Taylor in dreamland as she claims title in emphatic fashion
Katie Taylor is champion of the world. Last night in Cardiff's Principality Stadium, the 31-year-old completed her meteoric ascent through the ranks of the lightweight professional ranks by securing the WBA belt in the 135lbs division.
In her seventh fight since signing professional with Matchroom a year ago, Taylor, the London 2012 Olympic gold medallist, outclassed the former champion Anahi Esther Sanchez, who was stripped of the title on Friday evening after twice failing to dip under the weight limit.
There was a slight sense of anti-climax about the victory which means that Taylor has now secured six world titles in total - she won five during her glittering amateur career. The Argentinian lightweight was merely fighting for her pride - even if she had won the fight she would not have been awarded the belt.
She had lost on their two previous trips to Europe and even though she was a more experienced pro fighter than Taylor, she hadn't met a boxer of comparable class in her previous 19 contests.
But although suffering a unanimous points loss (99-90 on all three judges' cards) Sanchez showed commendable courage in staying the distance and surviving a second-round knockdown.
"Words can't express how I feel," said Taylor. "It wasn't my best performance but I'm delighted.
"Thank God I came through. It was a very tough fight. This is the start of my takeover of the lightweight belts for me," she promised.
Though it wasn't a pyrrhic victory for the Bray pugilist, one suspects that she would have preferred the circumstances to be different. Still, it is a historic success.
Taylor becomes the second female Olympic boxing champion to win a world professional title, following in the footsteps of American Claressa Shields, and she joins an exclusive club of 42 other pugilists, including Muhammad Ali, Joe Frazier, George Foreman, Lennox Lewis, Anthony Joshua, Sugar Ray Leonard, Michael Spinks, Oscar De La Hoya, Pernell Whitaker, Andre Ward, Guillermo Rigondeaux and Vasyl Lomachenko, who have done the double.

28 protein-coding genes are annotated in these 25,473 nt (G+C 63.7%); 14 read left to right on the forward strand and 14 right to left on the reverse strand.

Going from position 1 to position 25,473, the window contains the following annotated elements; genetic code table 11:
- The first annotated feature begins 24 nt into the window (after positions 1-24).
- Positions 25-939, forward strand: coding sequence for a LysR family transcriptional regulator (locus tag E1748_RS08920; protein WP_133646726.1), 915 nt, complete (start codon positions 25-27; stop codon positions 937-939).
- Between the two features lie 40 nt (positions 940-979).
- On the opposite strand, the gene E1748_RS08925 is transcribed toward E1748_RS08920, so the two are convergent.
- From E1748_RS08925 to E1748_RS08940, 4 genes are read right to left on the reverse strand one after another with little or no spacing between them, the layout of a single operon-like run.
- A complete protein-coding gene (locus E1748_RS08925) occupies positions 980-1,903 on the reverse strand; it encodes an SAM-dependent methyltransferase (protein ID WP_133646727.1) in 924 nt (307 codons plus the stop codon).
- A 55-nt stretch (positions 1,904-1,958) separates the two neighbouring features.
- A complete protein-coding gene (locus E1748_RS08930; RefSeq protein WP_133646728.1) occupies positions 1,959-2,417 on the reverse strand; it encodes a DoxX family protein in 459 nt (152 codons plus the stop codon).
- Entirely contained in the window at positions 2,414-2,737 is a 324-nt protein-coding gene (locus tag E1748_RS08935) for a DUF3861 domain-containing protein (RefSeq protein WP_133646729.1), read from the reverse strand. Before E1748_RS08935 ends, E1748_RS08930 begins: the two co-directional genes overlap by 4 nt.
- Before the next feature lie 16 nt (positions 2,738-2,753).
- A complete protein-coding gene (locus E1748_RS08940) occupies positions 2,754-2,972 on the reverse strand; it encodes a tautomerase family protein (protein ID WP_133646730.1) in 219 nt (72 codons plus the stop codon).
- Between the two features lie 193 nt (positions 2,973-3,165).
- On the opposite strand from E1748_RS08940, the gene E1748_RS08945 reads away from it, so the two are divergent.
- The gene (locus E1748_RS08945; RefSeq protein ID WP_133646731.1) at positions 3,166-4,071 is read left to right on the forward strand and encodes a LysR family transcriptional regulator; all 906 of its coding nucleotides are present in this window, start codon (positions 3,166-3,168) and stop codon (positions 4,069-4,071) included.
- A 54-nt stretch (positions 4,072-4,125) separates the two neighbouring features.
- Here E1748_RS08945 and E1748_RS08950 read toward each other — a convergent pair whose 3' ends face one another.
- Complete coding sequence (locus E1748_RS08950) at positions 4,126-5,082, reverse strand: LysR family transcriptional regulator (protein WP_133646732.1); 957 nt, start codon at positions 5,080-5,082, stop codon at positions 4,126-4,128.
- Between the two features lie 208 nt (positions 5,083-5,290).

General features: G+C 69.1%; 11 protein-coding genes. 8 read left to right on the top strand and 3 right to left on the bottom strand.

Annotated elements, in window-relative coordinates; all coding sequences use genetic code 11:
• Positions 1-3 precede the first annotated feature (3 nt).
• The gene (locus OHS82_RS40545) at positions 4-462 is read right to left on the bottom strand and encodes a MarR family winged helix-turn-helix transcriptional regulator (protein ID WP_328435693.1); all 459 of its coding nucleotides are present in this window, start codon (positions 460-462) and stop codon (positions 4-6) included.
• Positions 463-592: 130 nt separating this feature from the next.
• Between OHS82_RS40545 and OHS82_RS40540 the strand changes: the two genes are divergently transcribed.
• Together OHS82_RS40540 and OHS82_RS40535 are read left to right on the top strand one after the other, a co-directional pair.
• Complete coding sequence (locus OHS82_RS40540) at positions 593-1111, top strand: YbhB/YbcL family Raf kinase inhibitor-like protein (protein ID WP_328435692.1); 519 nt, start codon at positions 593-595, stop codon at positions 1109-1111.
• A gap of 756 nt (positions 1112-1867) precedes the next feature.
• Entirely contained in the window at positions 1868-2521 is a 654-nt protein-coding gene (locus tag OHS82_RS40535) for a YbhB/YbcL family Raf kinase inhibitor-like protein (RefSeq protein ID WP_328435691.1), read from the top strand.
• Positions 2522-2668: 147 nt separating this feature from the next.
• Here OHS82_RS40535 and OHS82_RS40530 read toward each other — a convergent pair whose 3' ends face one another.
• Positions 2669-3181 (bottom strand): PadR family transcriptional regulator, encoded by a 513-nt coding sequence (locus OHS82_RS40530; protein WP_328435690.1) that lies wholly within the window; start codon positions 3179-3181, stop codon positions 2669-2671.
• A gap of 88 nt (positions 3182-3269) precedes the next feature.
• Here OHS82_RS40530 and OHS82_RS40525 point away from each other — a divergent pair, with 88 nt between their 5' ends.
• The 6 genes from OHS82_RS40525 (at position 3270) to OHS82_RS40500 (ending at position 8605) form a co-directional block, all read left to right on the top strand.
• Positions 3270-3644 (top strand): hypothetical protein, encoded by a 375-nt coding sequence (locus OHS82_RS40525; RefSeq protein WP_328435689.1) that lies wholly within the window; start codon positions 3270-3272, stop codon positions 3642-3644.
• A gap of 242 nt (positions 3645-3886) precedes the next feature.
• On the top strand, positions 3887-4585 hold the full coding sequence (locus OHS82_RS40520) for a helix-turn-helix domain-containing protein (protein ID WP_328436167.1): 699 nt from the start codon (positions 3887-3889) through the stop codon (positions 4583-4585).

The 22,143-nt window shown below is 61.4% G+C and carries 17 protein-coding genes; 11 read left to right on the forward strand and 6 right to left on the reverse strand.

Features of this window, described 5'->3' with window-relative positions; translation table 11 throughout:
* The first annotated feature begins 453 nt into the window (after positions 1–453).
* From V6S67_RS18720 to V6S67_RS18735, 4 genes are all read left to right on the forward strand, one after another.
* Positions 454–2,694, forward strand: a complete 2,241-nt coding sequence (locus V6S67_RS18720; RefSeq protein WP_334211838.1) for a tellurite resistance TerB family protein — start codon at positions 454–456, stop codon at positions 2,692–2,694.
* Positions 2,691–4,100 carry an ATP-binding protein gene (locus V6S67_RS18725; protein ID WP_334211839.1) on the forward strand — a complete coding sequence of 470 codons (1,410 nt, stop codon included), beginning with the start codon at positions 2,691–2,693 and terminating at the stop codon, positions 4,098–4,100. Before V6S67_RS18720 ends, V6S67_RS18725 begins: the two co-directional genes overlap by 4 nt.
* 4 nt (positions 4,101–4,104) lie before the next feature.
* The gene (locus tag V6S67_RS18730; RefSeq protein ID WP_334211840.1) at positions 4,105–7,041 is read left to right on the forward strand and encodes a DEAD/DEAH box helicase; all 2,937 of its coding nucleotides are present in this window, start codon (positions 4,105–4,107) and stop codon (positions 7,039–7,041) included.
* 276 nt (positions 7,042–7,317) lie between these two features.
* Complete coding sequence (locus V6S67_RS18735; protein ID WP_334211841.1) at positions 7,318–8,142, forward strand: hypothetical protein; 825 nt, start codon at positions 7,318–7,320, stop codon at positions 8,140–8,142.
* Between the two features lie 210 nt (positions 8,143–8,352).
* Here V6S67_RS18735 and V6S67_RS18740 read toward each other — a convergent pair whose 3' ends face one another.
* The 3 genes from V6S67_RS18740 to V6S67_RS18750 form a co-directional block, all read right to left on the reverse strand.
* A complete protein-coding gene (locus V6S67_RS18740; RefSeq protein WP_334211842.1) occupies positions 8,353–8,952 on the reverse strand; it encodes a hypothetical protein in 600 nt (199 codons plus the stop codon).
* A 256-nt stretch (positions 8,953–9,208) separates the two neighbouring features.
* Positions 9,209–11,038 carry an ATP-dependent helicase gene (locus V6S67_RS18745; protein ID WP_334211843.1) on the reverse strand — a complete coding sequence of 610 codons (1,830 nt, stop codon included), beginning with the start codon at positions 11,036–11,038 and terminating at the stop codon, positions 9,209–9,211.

With the roof closed in the stadium where Ireland famously clinched the rugby Grand Slam win in 2009 the atmosphere was terrific, even if more than half the 74,000 paying customers had still to arrive when Taylor and Sanchez were introduced.
Taylor, whose training camp in Connecticut had lasted a record 11 weeks under the direction of Ross Enamait, set about securing the belt straight from the bell. But Sanchez showed she was up for the challenge and came forward, though she was repeatedly caught by the speed of Taylor's punches.
Taylor was content to allow her opponent come forward, but she paid the penalty when floored by a sucker left hook to the body from Taylor. After a count of nine she was allowed to continue; Taylor went for the kill but Sanchez survived.
Taylor continues to bombard her opponent in the third with powerful and crisp shots including one thundering left shot to the head and by the fourth the punishment looked to be taking its toll on Sanchez, though she battled on.
The pace dropped slightly in the fifth stanza with Sanchez again showing her resilience.
As the second half of the contest commenced Taylor was again on the offensive, though the contest was momentarily halted after a clash of heads. Taylor was having significant success with her right jab consistently catching Sanchez in the eight round, and was more patient in the ninth as she appeared to be lining up her opponent for a knockout blow.
This was new territory for the Bray fighter as none of her previous six fights had gone beyond the eighth round and it was perhaps understandable that the pace dropped.
Sanchez was as game as ever in the final round, through she ran into a barrage of jabs and hooks from Taylor. She was well behind on points but she was determined to see the fight through and she achieved her goal as the contest went to the judges and they all voted for Taylor the new WBA lightweight champion of the world.
Sunday Indo Sport